Rather grand title, no? But as I was on another interminable subway ride, I started to wonder: why do some cricketing nations dominate, and others do not? And — given Australia’s recent fall — why do some decline?
The simplest, and possibly best, answer has something to do with the quality of players. Modern cricket has known only two great teams: the West Indies, which had the reins for a frightfully long time, and Australia. Both these teams had unmatchable players, and kept producing them. The West Indies had Viv Richards, Rohan Kanhai, Malcolm Marshall, all the way down to Courtney Walsh, Curtly Ambrose and lastly, Brian Lara; the Australians — well, you know who they had.
Once that long supply was exhausted, the team suffered, and Lara was not enough to carry it. The West Indies also missed a trick with the rise of spin, which the Indians consitently relied on, but the Australians — with one Shane Warne — took to a match-winning quality. Pace alone, and spin alone, cannot do the task; one needs both, even if Paul Harris is your one spinner (as in South Africa’s case). Australia, however, now find themselves in the same position the West Indies did in the early 1990s: gone are McGrath and Warne, and Langer and Hayden, and Lehmann and Martyn, and the Waugh brothers and Gilchrist.
There are underlying factors behind this sudden lack of resources: first, you can’t stay lucky forever. Second, in the West Indies at least, cricket’s general popularity has suffered, with basketball and football attracting the true athletes. Third, if you have only greats in your team, and you have only 11 players in one team, then an entire slew of other more-than-qualified players has to wait on the sidelines, leaving a generation completely off the field (Brad Hogg and Stu MacGill are excellent sufferers in this regard).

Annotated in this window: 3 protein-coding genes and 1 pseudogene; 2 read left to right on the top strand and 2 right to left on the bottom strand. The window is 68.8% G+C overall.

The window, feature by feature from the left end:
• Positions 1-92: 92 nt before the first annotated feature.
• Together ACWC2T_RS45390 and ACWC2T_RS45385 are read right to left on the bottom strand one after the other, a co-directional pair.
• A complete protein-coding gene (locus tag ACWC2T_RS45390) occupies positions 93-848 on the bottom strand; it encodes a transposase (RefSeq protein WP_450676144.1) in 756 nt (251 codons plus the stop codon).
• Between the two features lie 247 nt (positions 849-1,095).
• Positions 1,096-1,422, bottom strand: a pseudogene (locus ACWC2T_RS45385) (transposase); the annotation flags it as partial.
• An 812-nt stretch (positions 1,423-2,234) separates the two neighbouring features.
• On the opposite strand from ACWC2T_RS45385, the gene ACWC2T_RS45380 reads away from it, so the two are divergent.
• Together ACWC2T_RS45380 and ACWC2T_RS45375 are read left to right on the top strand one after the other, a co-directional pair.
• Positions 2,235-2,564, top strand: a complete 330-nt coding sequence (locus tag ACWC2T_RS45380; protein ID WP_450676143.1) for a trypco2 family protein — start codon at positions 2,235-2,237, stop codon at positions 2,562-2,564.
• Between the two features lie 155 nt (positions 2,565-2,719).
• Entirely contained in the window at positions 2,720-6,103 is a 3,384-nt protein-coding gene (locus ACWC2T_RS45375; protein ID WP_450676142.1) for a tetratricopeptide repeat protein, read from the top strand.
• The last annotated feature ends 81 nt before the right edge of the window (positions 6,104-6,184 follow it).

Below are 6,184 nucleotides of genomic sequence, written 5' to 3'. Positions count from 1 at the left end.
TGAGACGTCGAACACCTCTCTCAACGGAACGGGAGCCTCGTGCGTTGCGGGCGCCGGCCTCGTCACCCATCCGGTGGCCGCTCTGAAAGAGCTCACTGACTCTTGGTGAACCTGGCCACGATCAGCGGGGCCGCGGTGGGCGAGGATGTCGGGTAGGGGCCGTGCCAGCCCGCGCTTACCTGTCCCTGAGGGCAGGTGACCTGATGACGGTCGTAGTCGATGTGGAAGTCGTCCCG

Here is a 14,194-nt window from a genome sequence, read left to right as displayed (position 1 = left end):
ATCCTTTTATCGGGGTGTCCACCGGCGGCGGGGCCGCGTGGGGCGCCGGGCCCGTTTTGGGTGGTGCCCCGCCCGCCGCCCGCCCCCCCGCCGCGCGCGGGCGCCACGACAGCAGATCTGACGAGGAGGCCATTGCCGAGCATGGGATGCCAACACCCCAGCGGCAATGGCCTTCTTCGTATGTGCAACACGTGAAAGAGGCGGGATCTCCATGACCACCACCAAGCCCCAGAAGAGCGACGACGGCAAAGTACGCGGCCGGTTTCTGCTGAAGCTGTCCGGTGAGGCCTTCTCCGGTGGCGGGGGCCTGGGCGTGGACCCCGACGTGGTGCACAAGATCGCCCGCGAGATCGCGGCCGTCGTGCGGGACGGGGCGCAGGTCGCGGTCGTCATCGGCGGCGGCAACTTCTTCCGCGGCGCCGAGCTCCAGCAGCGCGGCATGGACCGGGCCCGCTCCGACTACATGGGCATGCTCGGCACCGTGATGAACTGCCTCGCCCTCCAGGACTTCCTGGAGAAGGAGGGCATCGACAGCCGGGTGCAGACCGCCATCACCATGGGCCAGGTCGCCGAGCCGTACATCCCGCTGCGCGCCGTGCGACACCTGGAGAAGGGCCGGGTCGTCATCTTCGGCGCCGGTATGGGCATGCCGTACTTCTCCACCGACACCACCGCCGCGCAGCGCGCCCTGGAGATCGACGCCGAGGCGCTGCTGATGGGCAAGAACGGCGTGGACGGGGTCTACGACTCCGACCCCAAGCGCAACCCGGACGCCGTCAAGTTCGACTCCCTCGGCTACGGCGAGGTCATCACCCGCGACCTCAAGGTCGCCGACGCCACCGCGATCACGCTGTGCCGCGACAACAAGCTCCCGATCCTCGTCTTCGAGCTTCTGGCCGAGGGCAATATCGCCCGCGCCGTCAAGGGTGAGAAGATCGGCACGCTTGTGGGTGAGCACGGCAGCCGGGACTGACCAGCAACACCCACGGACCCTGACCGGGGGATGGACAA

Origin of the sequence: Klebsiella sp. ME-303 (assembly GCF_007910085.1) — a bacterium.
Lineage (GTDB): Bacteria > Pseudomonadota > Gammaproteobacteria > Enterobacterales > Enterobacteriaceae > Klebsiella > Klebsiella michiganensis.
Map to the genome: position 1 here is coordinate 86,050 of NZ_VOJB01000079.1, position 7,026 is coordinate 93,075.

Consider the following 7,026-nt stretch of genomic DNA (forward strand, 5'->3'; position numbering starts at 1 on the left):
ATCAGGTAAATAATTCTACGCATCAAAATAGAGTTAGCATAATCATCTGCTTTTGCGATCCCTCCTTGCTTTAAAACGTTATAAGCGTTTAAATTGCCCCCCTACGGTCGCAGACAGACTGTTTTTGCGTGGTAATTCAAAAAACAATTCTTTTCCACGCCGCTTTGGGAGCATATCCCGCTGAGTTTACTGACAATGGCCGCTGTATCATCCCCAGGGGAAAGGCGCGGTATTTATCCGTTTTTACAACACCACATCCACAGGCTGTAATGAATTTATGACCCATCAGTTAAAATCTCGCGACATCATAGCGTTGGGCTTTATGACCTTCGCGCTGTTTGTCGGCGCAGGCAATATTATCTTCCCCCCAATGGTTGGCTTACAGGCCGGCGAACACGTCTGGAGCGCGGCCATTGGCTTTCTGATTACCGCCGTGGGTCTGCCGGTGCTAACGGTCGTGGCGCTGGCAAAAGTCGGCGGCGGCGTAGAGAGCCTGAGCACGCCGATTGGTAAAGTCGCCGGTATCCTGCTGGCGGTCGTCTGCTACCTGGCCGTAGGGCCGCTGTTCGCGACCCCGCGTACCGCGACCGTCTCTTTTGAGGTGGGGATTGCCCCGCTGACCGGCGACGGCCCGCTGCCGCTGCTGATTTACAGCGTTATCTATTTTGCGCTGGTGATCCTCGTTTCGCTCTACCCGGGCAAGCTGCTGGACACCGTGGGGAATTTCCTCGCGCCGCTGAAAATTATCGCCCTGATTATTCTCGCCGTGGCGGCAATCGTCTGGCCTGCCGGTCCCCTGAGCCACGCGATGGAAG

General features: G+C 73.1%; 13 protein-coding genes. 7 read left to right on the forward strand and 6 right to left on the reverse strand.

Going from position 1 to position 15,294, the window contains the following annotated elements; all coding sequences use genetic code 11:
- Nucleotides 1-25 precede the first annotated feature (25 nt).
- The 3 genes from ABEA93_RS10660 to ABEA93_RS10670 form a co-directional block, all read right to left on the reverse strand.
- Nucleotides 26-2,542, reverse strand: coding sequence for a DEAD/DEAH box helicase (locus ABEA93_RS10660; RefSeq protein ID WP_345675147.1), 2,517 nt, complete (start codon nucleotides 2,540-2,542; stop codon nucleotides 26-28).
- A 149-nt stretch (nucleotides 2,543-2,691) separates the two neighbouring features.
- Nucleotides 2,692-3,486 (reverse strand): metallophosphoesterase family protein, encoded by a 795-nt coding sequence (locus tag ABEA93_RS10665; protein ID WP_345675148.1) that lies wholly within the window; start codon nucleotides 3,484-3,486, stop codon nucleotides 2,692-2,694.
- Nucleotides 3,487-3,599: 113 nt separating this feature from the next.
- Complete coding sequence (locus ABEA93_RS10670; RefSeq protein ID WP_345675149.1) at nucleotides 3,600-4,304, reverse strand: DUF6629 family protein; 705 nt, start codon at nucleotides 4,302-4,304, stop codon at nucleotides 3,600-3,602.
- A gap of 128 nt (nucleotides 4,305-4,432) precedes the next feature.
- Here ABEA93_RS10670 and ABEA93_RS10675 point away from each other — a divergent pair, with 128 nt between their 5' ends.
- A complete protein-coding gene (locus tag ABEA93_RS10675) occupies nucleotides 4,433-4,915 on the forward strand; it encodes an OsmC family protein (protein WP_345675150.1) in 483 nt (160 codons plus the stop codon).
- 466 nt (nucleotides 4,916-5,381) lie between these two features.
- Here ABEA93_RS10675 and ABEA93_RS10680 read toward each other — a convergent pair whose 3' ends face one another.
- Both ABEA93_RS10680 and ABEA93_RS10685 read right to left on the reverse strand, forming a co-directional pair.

There is, however, another possible trend: winners attract imitation. The Australians did not necessarily innovate their way to the top — it was Sri Lanka, I think, that truly perfected the ODI 15-over strategy — but they did do things differently, especially with fielding (taking a cap from baseball) and with their aggressive tactics (verbal and otherwise). There’s no copyright on these things, alas, and other teams — not coincidentally, South Africa and India — have taken to doing the same things. And once the general level has been raised, you find that you’re not on the top of a mountain anymore, but one of several on the same plateau.
Could this happen to India? I’m optimstic. Even once the golden generation (Dravid, Laxman, Tendulkar, Ganguly) fully potters off, India has time on its side for two reasons: first, the team has matured at different times. For a long time, batting and spin was India’s core strength. Later generations have now produced fine fast bowlers (latter-day Zaheer, Ishant, Munaf, Balaji, Sreesanth, Praveen), who are generally younger and leaner. As more training goes to the bowling, we’ll find more athletes who otherwise would have preferred to all compete in batting.
Secondly, India has a huge, cricket-obsessed population. Unlike Australia and the West Indies, whose demographics are tiny in comparison, and who have multiple sports to tug attention away, India — for now at least — is all in for cricket. (Tennis, despite Mirza’s sucess, still remains an upper-class preoccupation, and hockey will never recover until they figure out which surface to use.) And here too, India has copied the Australians: all these cricket “academies,” with their foreign coaches; all the high-tech technologies and the reliance on video replays and phsyios for fitness — these are not Indian creations.
That’s my take. It leaves a lot to be desired — India clearly does not have the management structure that Australia does — but that’s for another day. Of course, I’d be most happy in a multi-polar cricketing world, with South Africa, India, and England all competing for the top post.